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10 Wilderness Outings

Fun, Classes in Santa Monica Mountains Recreation Area

October 29, 1987|ROSELLE LEWIS | Lewis is a Tarzana free-lance writer. and

If autumn has stirred your spirit of exploration but you don't want to follow the call of the wild too far, there's a huge and exciting wilderness that's almost next door.

The Santa Monica Mountains National Recreation Area is a giant patchwork of city, state and national parks, in addition to conservancy and private holdings. It stretches from Franklin Canyon Ranch, within the city limits, to Point Mugu State Park in Ventura County.

Numerous activities and programs, designed for a wide range of ages and interests, are offered by 24 agencies and organizations.

Included are nature walks for children, adventures in remote mountains for experienced climbers and outings for the physically disadvantaged. In addition, rangers lead programs to identify bird, plant and tidal life, experts explain the cultures of the indigenous Chumash and Gabrieleno Indians and naturalists teach ways to preserve the area's ecology.

The recreation area is managed by a team of state and federal rangers, specialists, docents and volunteers. "This is a cooperative effort between (the National Park Service) and nonprofit groups to produce educational and recreational opportunities for the public," says Jean Bray, the park service's public relations director.

For a free calendar of events, write to Santa Monica Mountains National Recreation Area, National Park Service, 22900 Ventura Blvd., Suite 140, Woodland Hills, Calif. 91364.

For information on programs given by the National Park Service and directions to sites, call (818) 888-3770.

To participate in Wilderness Institute programs, reservations must be made. Directions and a map will be sent on request. Call (818) 887-7831.

Many of the organized events are repeated at various locations throughout the year. If you miss an activity listed in this sampler (these events are scheduled through November), check to see when and if it will be given again.

Monster-movie making. "Let's Make a Creature Feature," Paramount Ranch, Agoura, 10:30 a.m. Saturday. In this Halloween treat, Alice Allen--park service ranger and film coordinator at Paramount Ranch, the site of early movie making in the Los Angeles area--will show youngsters 10 and over how monster movies are made. Stop-action equipment, a movable model of a dinosaur and slides will be used. Free. Limited enrollment: (818) 888-3770.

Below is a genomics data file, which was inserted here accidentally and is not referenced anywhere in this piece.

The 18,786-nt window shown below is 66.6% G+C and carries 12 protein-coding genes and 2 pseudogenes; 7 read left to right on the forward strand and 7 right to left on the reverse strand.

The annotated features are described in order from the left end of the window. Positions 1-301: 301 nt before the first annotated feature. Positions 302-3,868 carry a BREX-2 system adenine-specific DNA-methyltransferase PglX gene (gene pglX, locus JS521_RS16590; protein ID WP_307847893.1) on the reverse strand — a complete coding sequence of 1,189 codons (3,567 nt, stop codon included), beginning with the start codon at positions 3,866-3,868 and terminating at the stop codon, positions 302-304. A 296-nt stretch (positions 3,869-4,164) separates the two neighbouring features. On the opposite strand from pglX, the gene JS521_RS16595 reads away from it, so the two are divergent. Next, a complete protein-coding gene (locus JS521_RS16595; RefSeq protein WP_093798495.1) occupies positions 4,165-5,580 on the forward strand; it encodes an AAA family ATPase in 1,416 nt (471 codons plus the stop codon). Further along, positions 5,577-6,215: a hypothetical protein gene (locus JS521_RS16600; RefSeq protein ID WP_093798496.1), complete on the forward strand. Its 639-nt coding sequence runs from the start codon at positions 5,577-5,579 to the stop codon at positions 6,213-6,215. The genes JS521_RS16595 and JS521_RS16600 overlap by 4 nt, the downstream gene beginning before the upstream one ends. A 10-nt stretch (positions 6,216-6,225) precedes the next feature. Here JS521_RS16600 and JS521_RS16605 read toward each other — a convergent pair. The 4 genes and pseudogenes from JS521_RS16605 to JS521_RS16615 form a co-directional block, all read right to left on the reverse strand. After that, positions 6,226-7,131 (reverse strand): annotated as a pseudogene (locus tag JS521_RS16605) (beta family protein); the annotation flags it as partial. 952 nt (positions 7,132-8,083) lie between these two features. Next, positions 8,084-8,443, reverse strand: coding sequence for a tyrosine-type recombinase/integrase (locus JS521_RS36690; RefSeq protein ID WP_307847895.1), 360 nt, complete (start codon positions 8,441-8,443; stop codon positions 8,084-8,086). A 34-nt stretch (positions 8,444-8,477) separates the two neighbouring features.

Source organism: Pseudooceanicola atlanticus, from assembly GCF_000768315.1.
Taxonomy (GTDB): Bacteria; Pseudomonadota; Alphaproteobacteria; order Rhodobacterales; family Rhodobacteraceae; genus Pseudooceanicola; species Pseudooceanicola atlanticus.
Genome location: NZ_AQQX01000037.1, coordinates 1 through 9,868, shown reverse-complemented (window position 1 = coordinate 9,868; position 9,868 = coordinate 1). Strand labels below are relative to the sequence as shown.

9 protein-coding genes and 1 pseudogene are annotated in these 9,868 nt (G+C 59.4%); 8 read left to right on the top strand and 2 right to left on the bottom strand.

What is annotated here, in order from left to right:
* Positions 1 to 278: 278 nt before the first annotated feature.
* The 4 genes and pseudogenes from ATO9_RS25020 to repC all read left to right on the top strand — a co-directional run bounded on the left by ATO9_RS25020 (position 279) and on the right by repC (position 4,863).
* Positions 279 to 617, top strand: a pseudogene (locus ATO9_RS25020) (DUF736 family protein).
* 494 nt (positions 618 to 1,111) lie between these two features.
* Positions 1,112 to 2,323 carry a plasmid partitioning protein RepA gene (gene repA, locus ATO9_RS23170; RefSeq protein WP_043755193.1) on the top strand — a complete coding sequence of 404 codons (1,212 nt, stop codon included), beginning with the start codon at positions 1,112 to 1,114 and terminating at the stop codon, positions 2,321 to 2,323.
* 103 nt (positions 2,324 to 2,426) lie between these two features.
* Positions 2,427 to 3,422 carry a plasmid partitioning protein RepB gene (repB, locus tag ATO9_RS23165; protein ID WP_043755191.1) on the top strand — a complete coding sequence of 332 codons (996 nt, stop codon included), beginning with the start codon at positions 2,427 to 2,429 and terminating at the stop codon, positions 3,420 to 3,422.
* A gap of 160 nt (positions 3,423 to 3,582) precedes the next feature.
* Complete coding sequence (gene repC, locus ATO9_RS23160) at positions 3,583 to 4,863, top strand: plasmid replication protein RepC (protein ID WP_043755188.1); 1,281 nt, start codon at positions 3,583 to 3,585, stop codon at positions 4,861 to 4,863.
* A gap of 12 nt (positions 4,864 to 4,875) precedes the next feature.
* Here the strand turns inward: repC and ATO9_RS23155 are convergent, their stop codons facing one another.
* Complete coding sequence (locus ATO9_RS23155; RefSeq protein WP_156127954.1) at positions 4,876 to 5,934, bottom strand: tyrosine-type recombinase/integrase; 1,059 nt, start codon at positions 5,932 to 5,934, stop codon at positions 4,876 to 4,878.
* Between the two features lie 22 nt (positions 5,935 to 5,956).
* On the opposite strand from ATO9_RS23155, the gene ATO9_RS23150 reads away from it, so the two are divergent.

Paramount Ranch, open daily from dawn to dusk, also offers equestrian and hiking trails, picnicking, a self-guided tour of the Coyote Canyon Nature Trail and a Western movie set.

Ecological exploration. "Chaparral Life Styles," Lake Enchanto, Peter Strauss Ranch, near Westlake Village, 10 a.m. Saturday. The ecology of the area will be explored in a two-hour walk led by ranger Chris Jefferson, who will teach the identification of native plants such as scrub and coastal live oaks, sycamore, buckwheat, sage and poison oak. Free. Reservations: (818) 888-3770.

Wheelchair outing. "Wheel to the Sea," Point Mugu State Park, Ventura County, 8 a.m. to 5 p.m. Saturday. This four-mile "roll," to start at Danielson Ranch in the park, is sponsored by IDENTITY, a support group for the physically challenged. Participants and volunteers will meet at the parking lot of Gibraltar Savings, 22960 Victory Blvd., Woodland Hills. Los Angeles Councilwoman Joy Picus' office will provide transportation, and McDonald's Corp. will serve breakfast.

At mid-afternoon, a catered barbecue lunch will be held for participants and volunteers at Sycamore Cove, the trail's end. Free. For reservations, call the Wilderness Institute, (818) 887-7831.

Tyke treks. "Babes in the Woods," Franklin Canyon Ranch, Santa Monica Mountains, 10 a.m. to noon Tuesday. The walk, which is a frequently scheduled event, is conducted by docents of the William O. Douglas Outdoor Classroom for children from 3 months to 3 years old. Parents are urged to bring strollers for a one-mile walk around the ranch's lake. Docents using hand puppets will lead the youngsters in exploring the environment. The group will view waterfowl on the lake and the habitats of rabbits, coyotes and deer. Reservations: (213) 858-3834.

Franklin Canyon's docents also offer a "Tykes on Hikes" walk for children 4 to 6, as well as programs for older children and the physically disadvantaged.

Preservation seminar. "Wildlife Corridors," Diamond X Ranch (near intersection of Las Virgenes Road and Mulholland Road), Agoura, 7 p.m. Wednesday. This seminar on development and changing landscape in the Santa Monica Mountains will be conducted by Tim Thomas, resource manager of the National Park Service. He will discuss preservation programs that, rather than try to save a single series, maintain animal populations by linking wilderness areas or "corridors." Thomas says the seminar is designed to provide data so citizens can more effectively discuss wildlife conservation with their legislators. Fee, $17. Call (818) 887-7831.

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